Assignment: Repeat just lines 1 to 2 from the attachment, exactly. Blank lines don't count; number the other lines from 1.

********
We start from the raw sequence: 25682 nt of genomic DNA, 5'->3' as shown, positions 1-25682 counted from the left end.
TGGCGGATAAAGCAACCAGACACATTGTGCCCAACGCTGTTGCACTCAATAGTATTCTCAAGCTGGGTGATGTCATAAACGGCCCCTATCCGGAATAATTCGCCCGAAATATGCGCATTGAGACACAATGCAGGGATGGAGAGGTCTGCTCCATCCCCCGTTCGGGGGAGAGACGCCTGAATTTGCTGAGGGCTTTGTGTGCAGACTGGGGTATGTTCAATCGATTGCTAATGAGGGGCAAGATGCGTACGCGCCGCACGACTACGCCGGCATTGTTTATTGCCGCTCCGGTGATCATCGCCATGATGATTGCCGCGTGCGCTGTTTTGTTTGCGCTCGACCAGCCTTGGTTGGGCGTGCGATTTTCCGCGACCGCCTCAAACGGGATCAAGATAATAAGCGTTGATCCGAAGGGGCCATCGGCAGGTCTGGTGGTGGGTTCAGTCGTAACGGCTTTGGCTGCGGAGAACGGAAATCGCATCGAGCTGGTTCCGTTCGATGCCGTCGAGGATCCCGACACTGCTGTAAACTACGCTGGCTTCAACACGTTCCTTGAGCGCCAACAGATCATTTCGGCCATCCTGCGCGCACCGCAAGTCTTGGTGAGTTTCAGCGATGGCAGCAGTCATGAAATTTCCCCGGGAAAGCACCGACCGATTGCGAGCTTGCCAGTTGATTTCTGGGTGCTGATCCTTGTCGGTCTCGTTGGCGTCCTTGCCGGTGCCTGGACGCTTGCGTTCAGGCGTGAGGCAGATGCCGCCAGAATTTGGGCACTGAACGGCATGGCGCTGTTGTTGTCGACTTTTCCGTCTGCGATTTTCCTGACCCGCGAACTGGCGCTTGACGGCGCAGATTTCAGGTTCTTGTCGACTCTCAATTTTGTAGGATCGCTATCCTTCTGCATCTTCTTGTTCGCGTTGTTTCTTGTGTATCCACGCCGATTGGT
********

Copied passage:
We start from the raw sequence: 25682 nt of genomic DNA, 5'->3' as shown, positions 1-25682 counted from the left end.
TGGCGGATAAAGCAACCAGACACATTGTGCCCAACGCTGTTGCACTCAATAGTATTCTCAAGCTGGGTGATGTCATAAACGGCCCCTATCCGGAATAATTCGCCCGAAATATGCGCATTGAGACACAATGCAGGGATGGAGAGGTCTGCTCCATCCCCCGTTCGGGGGAGAGACGCCTGAATTTGCTGAGGGCTTTGTGTGCAGACTGGGGTATGTTCAATCGATTGCTAATGAGGGGCAAGATGCGTACGCGCCGCACGACTACGCCGGCATTGTTTATTGCCGCTCCGGTGATCATCGCCATGATGATTGCCGCGTGCGCTGTTTTGTTTGCGCTCGACCAGCCTTGGTTGGGCGTGCGATTTTCCGCGACCGCCTCAAACGGGATCAAGATAATAAGCGTTGATCCGAAGGGGCCATCGGCAGGTCTGGTGGTGGGTTCAGTCGTAACGGCTTTGGCTGCGGAGAACGGAAATCGCATCGAGCTGGTTCCGTTCGATGCCGTCGAGGATCCCGACACTGCTGTAAACTACGCTGGCTTCAACACGTTCCTTGAGCGCCAACAGATCATTTCGGCCATCCTGCGCGCACCGCAAGTCTTGGTGAGTTTCAGCGATGGCAGCAGTCATGAAATTTCCCCGGGAAAGCACCGACCGATTGCGAGCTTGCCAGTTGATTTCTGGGTGCTGATCCTTGTCGGTCTCGTTGGCGTCCTTGCCGGTGCCTGGACGCTTGCGTTCAGGCGTGAGGCAGATGCCGCCAGAATTTGGGCACTGAACGGCATGGCGCTGTTGTTGTCGACTTTTCCGTCTGCGATTTTCCTGACCCGCGAACTGGCGCTTGACGGCGCAGATTTCAGGTTCTTGTCGACTCTCAATTTTGTAGGATCGCTATCCTTCTGCATCTTCTTGTTCGCGTTGTTTCTTGTGTATCCACGCCGATTGGT